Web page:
The Commission was given a budget by the Mayor that outlined the finances of MDT and the Metrorail expansion that included certain assumptions about fare increases and other new revenue streams that the board has not yet approved. The board balked at this and said that they want a basic pro-forma that does not make any assumptions, after which they will choose what they want to do. Most of this is political posturing. The fare increases and other measures are not drastic at all, and help show the FTA that we are working in good faith. I’m going to take the unpopular stance that commissioners Jordon and Barreiro really do care about this issue and are not only thinking about re-election. If this budget had not passed to the FTA then we would have certainly lost any chance of getting Quick Start funding for the Orange Line.

The real issue here, as repeated by Assistant Manager Ysela Llort, is whether the Orange Line is a priority of the Commission. Between Joe Martinez being against more gas tax and Sally Heyman against raising fares, one wonders whether these people understand that their constituents are the ones who lose by not making these decisions. It is disingenuous for these people to continue to posture like they give a damn about their consitituents when in fact all they do is pussyfoot around the issue, and mismanage billions of taxpayer dollars. As Commissioner Javier Souto said, “If this were a private business, everyone would be fired.” I agree Senator Souto, we should start with you.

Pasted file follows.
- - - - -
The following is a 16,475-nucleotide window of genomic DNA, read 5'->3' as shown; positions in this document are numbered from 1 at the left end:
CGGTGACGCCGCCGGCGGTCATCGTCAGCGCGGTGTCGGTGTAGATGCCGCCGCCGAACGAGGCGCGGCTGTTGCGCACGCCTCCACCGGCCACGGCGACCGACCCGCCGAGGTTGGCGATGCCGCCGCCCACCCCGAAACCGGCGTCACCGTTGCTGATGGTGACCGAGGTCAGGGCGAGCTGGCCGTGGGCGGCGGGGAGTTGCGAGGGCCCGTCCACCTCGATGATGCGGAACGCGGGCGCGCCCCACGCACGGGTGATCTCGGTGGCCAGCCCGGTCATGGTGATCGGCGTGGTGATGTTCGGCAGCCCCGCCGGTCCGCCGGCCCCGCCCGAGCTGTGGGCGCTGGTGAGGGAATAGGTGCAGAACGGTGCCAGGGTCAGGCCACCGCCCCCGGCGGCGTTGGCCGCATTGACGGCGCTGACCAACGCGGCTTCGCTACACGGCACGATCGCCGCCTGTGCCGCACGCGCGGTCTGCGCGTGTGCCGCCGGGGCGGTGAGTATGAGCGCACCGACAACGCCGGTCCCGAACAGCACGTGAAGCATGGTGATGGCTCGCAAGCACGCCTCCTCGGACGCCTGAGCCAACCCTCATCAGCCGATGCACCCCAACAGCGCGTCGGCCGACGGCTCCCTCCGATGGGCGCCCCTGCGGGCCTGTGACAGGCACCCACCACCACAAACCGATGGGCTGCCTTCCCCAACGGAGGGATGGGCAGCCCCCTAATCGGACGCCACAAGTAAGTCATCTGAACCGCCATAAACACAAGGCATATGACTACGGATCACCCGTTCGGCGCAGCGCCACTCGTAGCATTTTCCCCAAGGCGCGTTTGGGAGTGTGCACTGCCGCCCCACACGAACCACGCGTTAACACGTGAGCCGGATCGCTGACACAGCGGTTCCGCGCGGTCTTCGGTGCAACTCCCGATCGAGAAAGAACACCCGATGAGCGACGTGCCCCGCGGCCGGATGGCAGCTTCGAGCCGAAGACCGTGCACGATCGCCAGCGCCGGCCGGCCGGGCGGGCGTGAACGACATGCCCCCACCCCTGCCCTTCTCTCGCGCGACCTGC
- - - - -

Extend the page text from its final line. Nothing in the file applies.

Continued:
The most sobering assessment of the situation is laid out in County Manager Burgess’ letter to the board. The one big recommendation that I have been against so far, but am changing my position is regarding the PTP dollars. As you see in the letter, the use of PTP dollars exclusively for new projects is hurting us in the long run. We need to allow the money to be used for our existing system. Whether that is what we intended in the first place or not is no longer the issue. Lets be smart about the money we have so that our system can grow at a strategic pace, and for god’s sake don’t repeal the 1/2 cent tax. If studying this situation has shown us anything it is that repealing the tax would kill our system, and send us back twenty years. Looking at other transit systems across the county, the norm for transit funding is equivalent to a 1 cent sales tax. That is part of the answer. We cannot advocate for more transit without wanting to pay for it. There is no one solution to this problem. As Commissioner Dorin Rolle said at the meeting, “We didn’t get here overnight. We have been asleep while this problem has grown.” I couldn’t agree more. I urge everyone who cares about this issue to write to your Commissioner and let them know what you think.